A Fashionista’s Guide to Purchasing Sustainable Clothing

Get Ready for the Spring Racing Season With This Fashion Edit
Beau Peters

Feb 06, 2022

There’s a huge cost associated with fashion, and it spans well beyond the price tag. The fashion industry is notoriously wasteful, meaning that our wardrobes are costly from an environmental standpoint. According to the World Bank, 10% of annual global carbon emissions can be attributed to the fashion industry, and 93 billion cubic meters of water are used in textile production every year.

Fast fashion, or affordable clothing designed to be worn for a single season, is of particular significance in terms of the negative environmental effects, especially for consumers in developed nations. Most fast fashion pieces end up in landfills, discarded well before they are worn out in favour of the latest trend. And in 2017, Australia moved into second place in worldwide textile consumption, with the average shopper buying some 27 kilograms of new clothing annually.

To help offset the negative impact of fashion, consumers in Australia and around the world are looking for solutions, increasingly turning to sustainable brands. Yet it’s not always a simple task. Many consumers struggle on the sustainability front and may have difficulty determining what makes a brand sustainable.

So what can fashionistas do when it comes to protecting the natural world? The good news is that even small changes can make a big impact, and making sustainable fashion purchases isn’t as difficult as it may appear on the surface. Here’s what you need to know. 

Sustainable fashion

Do Your Research and Be Mindful of Misleading Terms

It may sound a bit too easy, but your first step towards an eco-friendly wardrobe is conducting a bit of research. For example, a quick internet search should help you to pinpoint sustainable fashion brands in your region.

In this case, transparency is a key factor, and you should easily be able to find out exactly why a brand is considered sustainable. Some eco-conscious fashion brands offset their energy output, while others eschew harmful dyes and chemicals in the textile production process in favour of sustainable alternatives.

Research can also help you avoid rookie fashionista mistakes, like falling for a greenwashing campaign. Rather than a true, authentic commitment to the environment, unscrupulous companies may instead use misleading terminology to attract consumers. Commonly known as greenwashing, the practice is becoming more widespread across several industries, including fashion.

To avoid greenwashing, be on the lookout for vague language and words such as “natural” and “ethical,” which have no set definition in the realm of product labelling. As an eco-conscious consumer, your best bet is to check for some kind of third-party verification. Found around the world, these organizations help ensure consumers that a brand or product is sustainable and/or ethically sourced. In Australia, you can be sure that textiles with an Australian Certified Organic Standard (ACOS) label were made from organic fibres, grown without harmful pesticides.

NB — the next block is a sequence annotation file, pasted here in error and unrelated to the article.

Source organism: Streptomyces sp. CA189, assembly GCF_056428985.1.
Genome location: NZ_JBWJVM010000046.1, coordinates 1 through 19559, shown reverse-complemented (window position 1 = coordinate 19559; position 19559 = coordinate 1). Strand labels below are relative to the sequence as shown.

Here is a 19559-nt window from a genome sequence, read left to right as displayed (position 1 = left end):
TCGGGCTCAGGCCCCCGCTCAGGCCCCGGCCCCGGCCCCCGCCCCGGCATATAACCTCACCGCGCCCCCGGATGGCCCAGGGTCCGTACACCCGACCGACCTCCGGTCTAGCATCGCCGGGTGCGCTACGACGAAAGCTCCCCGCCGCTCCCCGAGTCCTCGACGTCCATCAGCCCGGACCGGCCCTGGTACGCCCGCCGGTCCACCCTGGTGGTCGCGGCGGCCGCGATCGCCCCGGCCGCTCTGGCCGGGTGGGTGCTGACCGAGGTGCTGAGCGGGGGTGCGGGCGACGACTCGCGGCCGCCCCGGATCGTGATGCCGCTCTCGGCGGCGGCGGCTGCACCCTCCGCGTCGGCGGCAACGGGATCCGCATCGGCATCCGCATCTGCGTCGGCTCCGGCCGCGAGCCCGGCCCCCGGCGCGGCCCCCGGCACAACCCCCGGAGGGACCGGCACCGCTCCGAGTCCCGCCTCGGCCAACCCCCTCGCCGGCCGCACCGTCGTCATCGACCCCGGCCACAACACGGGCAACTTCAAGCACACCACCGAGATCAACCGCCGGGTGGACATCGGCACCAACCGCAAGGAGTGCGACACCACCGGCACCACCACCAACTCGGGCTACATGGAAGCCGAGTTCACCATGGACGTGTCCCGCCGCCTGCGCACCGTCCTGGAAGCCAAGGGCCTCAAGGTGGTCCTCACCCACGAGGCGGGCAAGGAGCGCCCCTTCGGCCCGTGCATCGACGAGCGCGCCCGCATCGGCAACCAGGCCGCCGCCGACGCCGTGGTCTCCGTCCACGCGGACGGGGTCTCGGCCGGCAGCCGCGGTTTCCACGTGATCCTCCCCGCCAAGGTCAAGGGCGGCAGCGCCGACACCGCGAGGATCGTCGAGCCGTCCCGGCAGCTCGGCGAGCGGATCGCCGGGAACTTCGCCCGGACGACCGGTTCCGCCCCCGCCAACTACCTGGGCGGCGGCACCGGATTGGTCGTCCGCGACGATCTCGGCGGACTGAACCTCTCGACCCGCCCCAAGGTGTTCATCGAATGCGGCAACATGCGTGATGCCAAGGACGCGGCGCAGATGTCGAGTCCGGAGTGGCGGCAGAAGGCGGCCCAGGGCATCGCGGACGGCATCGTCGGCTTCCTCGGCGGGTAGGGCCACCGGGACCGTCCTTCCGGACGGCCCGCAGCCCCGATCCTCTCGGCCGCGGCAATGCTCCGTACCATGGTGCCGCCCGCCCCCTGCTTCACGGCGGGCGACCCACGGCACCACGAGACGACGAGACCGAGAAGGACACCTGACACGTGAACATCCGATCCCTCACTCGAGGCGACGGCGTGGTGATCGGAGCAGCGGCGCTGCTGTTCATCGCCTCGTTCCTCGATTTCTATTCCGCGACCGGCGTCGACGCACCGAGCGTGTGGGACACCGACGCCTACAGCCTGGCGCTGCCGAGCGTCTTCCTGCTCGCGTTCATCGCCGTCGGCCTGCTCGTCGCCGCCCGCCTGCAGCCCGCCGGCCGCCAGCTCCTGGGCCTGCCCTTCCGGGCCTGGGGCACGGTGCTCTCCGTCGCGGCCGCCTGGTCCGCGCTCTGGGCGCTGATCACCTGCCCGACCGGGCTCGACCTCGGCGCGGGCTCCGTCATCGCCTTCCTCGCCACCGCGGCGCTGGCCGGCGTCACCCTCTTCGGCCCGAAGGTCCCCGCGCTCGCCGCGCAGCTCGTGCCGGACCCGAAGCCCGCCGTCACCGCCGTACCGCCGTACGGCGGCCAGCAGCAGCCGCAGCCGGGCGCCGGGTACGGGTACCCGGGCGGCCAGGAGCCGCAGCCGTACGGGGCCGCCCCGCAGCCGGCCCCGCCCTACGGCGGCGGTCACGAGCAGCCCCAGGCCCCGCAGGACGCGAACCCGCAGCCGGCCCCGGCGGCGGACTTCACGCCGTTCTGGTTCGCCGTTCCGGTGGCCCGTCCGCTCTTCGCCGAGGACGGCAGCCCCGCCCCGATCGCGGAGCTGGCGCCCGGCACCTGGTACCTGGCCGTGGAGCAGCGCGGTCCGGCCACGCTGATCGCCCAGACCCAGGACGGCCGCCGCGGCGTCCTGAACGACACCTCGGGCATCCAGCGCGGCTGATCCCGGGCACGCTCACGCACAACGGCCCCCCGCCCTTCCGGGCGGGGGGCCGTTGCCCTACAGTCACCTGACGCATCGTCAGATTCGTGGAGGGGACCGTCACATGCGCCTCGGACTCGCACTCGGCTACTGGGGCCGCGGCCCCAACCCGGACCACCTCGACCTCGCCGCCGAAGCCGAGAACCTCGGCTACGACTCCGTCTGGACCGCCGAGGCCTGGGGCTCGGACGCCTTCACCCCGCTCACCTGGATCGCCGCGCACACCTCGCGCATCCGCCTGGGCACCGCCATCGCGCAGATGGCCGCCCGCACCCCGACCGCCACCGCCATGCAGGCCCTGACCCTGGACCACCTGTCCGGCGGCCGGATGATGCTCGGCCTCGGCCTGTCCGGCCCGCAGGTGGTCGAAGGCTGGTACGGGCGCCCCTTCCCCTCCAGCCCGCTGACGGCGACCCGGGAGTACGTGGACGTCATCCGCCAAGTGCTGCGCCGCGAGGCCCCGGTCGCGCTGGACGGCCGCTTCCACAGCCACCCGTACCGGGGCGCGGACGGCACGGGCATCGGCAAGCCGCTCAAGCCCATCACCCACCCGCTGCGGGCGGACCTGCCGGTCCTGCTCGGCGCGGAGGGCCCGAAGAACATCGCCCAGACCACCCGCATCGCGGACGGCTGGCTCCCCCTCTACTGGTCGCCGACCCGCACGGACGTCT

If you need additional guidance, there are even apps that can help you sift through all the confusing and potentially misleading terminology.

Melbourne Fashion Week Photographer Naomi Rahim

Sustainable Fashion on a Budget

Yet you may not need to look at labels at all when putting together a sustainable wardrobe, and there are several factors to consider as you update your look to reflect an eco-friendly mindset. When shopping for sustainable clothing, consider the longevity of every piece. One of the best ways to invest in sustainable fashion on a budget is to buy high-quality clothing that can stand the test of time.

And make no mistake: Sustainable clothing is indeed an investment. Although you may initially balk at the price tag, buying expensive items designed to last a lifetime means that you can leave fast fashion behind for good. Even better, you may be able to find investment pieces in the secondhand (or thrift) clothing market, which benefits your wallet as well as the environment.

Along with saving you money, the simple act of thrift shopping has wide-reaching implications. Purchasing gently used clothing is a cost-effective way to reduce your carbon footprint, for starters, and you save that item from clogging up our natural spaces. Upwards of 93% of textiles purchased by Australian consumers in any given year end up in landfills, for a grand total of about 800,000 tonnes.

Making Eco-Friendly Fashion Choices for a Better Future

With such striking numbers, it’s clear that something needs to be done to help reduce textile waste. No matter where you live or your yearly clothing budget, purchasing sustainable clothing is a great start, and you don’t have to sacrifice fashion in the name of sustainability. Look for fashion brands that use sustainable practices, source materials ethically, and are transparent about the overall environmental impact of production methods.  By shopping around and taking your time to understand common terminology, you should be able to find quality looks that won’t harm the environment. Even novice fashionistas can use their spending power to help make a difference, and every dollar you invest in sustainable clothing is also an investment in humanity’s future.




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